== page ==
San Francisco author Nina Schuyler wrote a gem of a novel called The Translator. Like many who grew up acquiring more than one language, perhaps easily, the translator’s stream of consciousness feels real. And for many who have attempted to translate more than just a few tag lines, second-guessing your translations become routine. When the original Japanese author rejects Hanne’s translation of his novel, it isn’t surprising that she falls into the abyss of failure that all who have pride in their work experience when critiqued.
It helps to seize the hermetic feeling of the protagonist’s mind that following a brain injury she can only speak Japanese while the rest of her consciousness can perfectly hear English. And it helps that Japanese language and culture are hermetic too. We follow Hanne as she traces the fictional Jiro (to add to the feeling of mental confusion, she had a husband called Hiro) to the real Noh theatre actor Moto, and spends a few days with him. Together they unblock each other, he in returning to acting, she in recovering her English speaking ability. Through this ordeal we also become aware of how her relationship with her daughter had fallen apart – in a way that the emotional bond had been broken because of language.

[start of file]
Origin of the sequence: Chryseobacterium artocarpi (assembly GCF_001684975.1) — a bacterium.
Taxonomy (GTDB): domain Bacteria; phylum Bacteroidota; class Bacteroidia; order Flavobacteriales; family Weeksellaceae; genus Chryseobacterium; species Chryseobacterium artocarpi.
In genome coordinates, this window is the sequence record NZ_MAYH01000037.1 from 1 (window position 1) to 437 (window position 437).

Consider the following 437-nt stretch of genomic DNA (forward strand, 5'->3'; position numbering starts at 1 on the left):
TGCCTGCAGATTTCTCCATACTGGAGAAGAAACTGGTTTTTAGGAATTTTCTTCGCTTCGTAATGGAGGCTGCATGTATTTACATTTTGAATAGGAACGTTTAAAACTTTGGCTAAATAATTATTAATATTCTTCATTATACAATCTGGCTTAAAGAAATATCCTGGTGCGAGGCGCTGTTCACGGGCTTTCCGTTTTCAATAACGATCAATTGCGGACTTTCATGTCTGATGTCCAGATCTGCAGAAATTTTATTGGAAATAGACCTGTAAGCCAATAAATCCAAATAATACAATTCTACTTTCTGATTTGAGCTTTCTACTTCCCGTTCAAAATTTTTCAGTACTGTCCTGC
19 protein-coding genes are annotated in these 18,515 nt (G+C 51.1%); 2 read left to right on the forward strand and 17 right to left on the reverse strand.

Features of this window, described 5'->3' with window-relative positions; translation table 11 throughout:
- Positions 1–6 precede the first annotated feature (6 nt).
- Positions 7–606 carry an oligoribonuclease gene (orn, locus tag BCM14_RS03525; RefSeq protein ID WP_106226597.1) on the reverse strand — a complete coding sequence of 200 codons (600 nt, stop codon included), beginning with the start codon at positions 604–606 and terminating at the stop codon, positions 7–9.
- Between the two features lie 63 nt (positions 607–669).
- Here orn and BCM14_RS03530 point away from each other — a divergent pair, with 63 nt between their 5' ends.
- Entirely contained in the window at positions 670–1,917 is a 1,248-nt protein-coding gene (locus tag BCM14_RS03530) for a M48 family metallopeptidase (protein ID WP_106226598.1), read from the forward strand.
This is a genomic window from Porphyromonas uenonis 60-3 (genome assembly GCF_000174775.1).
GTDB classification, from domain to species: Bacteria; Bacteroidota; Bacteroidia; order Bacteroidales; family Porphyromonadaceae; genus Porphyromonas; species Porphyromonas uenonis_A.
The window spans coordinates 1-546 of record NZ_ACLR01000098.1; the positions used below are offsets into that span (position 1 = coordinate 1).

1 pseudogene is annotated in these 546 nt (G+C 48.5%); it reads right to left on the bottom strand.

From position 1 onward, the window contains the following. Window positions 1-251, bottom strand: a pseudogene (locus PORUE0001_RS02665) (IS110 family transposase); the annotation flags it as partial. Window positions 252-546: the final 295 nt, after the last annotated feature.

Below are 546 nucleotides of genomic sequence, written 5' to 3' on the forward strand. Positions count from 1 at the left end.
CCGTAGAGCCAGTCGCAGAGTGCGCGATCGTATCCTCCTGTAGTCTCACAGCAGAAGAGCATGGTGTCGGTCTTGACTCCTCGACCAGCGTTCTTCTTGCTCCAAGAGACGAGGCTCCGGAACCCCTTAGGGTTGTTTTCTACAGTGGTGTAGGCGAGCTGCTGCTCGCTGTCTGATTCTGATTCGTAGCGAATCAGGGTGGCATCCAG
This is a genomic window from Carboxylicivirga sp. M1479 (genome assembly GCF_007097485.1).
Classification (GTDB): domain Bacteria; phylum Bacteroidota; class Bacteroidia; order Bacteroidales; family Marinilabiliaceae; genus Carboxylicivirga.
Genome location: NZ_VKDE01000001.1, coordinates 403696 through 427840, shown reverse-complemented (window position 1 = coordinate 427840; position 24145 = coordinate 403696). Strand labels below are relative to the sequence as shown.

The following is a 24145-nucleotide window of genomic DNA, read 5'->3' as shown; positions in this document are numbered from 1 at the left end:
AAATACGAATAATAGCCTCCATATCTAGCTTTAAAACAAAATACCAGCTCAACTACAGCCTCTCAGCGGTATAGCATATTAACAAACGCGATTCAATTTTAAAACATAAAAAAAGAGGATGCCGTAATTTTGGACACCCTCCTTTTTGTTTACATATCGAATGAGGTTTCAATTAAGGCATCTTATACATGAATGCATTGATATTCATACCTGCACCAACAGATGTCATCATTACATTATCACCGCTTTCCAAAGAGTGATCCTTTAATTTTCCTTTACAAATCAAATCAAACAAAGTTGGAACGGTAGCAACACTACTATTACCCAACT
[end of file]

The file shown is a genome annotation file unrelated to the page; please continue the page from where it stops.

“I’m used to being in many worlds at once,” Hanne says to Moto, when trying to explain herself. She then discovers that the Noh actor wears masks, and as mask wearers will tell you, the mask’s personality takes over the wearer’s mind. When we speak different languages, we have such compartments in our heads that a translator learns to bridge. Finally, Hanne realizes she had failed to bridge with the emotional compartment of motherhood, and she makes it her new quest to find her lost daughter.
Of course, and fortunately perhaps, this is a work of fiction, and I was tempted to dismiss her experience as made up in her own mind as in a long dream while the concussion heals. There are layers of plots and dreams and consciousness to enjoy in this novel, until it comes down to the simplest reality of life and death.
Nina Schuyler, The Translator, Pegasus Books 2013. Bought at Moe’s in Berkeley.